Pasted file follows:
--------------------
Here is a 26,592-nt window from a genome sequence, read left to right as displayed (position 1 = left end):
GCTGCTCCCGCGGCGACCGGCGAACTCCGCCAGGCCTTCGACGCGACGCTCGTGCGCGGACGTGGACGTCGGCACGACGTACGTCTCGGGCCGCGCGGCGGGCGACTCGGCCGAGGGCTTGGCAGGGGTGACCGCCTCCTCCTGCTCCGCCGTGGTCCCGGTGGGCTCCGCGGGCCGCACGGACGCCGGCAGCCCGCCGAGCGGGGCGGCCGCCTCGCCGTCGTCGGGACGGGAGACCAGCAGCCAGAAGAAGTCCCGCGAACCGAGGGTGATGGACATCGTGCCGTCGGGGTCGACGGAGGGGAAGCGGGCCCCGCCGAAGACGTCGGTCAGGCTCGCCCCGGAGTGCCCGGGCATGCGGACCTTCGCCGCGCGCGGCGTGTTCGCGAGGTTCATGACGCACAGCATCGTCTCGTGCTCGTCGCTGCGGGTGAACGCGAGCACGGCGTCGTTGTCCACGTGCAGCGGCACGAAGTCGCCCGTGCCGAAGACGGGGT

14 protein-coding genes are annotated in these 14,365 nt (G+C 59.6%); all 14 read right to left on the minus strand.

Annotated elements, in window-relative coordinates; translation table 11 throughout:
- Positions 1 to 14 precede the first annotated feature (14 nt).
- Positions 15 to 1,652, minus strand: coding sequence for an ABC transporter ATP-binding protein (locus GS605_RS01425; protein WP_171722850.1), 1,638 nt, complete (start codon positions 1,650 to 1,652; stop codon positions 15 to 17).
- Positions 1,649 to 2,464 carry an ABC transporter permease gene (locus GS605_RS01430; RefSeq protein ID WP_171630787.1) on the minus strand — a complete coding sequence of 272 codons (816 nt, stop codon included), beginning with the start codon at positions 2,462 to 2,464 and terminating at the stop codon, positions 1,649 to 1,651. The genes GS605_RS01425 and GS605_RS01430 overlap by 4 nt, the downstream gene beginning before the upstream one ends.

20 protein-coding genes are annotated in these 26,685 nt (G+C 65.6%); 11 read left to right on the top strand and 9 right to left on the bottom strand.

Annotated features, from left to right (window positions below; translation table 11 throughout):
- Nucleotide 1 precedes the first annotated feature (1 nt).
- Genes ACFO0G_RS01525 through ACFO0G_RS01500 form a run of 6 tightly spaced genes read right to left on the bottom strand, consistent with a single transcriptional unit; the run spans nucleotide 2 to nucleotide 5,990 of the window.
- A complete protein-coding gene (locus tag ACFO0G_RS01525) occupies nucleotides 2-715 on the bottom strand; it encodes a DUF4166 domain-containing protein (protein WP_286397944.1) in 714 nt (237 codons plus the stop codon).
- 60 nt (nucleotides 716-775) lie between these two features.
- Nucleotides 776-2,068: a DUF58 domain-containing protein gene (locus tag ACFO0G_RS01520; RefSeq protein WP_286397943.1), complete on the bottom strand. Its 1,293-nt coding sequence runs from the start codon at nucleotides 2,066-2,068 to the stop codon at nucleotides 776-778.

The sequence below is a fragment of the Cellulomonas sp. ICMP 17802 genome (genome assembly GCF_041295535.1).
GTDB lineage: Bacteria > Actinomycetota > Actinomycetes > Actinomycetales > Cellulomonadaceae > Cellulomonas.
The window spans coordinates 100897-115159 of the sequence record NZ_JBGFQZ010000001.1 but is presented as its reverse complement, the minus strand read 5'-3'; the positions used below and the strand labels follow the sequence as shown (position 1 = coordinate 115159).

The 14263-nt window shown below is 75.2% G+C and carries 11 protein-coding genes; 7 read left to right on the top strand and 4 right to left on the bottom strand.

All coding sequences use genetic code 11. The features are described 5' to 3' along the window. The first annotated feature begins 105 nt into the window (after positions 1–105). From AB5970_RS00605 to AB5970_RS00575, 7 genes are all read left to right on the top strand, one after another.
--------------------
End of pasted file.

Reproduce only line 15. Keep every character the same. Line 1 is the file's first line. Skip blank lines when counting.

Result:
The sequence below is a fragment of the Cellulomonas sp. ICMP 17802 genome (genome assembly GCF_041295535.1).